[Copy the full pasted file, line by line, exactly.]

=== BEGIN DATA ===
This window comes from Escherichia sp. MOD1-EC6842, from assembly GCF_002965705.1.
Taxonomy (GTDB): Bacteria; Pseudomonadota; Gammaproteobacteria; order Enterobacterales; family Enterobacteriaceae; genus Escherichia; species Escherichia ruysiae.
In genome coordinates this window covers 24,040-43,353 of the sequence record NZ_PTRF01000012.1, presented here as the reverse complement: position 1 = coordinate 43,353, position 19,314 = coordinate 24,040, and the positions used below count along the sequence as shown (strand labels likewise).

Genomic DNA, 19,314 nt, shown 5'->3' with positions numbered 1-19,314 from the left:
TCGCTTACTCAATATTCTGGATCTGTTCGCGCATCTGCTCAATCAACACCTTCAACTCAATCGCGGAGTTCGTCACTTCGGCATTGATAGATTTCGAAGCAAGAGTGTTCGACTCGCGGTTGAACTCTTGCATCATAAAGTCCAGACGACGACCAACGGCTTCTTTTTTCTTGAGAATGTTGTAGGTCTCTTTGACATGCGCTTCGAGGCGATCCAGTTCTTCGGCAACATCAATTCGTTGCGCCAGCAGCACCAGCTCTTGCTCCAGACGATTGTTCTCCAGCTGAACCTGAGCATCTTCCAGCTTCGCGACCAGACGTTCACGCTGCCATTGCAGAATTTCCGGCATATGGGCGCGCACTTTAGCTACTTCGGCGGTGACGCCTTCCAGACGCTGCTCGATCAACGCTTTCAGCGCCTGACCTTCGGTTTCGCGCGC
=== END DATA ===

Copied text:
This window comes from Escherichia sp. MOD1-EC6842, from assembly GCF_002965705.1.
Taxonomy (GTDB): Bacteria; Pseudomonadota; Gammaproteobacteria; order Enterobacterales; family Enterobacteriaceae; genus Escherichia; species Escherichia ruysiae.
In genome coordinates this window covers 24,040-43,353 of the sequence record NZ_PTRF01000012.1, presented here as the reverse complement: position 1 = coordinate 43,353, position 19,314 = coordinate 24,040, and the positions used below count along the sequence as shown (strand labels likewise).

Genomic DNA, 19,314 nt, shown 5'->3' with positions numbered 1-19,314 from the left:
TCGCTTACTCAATATTCTGGATCTGTTCGCGCATCTGCTCAATCAACACCTTCAACTCAATCGCGGAGTTCGTCACTTCGGCATTGATAGATTTCGAAGCAAGAGTGTTCGACTCGCGGTTGAACTCTTGCATCATAAAGTCCAGACGACGACCAACGGCTTCTTTTTTCTTGAGAATGTTGTAGGTCTCTTTGACATGCGCTTCGAGGCGATCCAGTTCTTCGGCAACATCAATTCGTTGCGCCAGCAGCACCAGCTCTTGCTCCAGACGATTGTTCTCCAGCTGAACCTGAGCATCTTCCAGCTTCGCGACCAGACGTTCACGCTGCCATTGCAGAATTTCCGGCATATGGGCGCGCACTTTAGCTACTTCGGCGGTGACGCCTTCCAGACGCTGCTCGATCAACGCTTTCAGCGCCTGACCTTCGGTTTCGCGCGC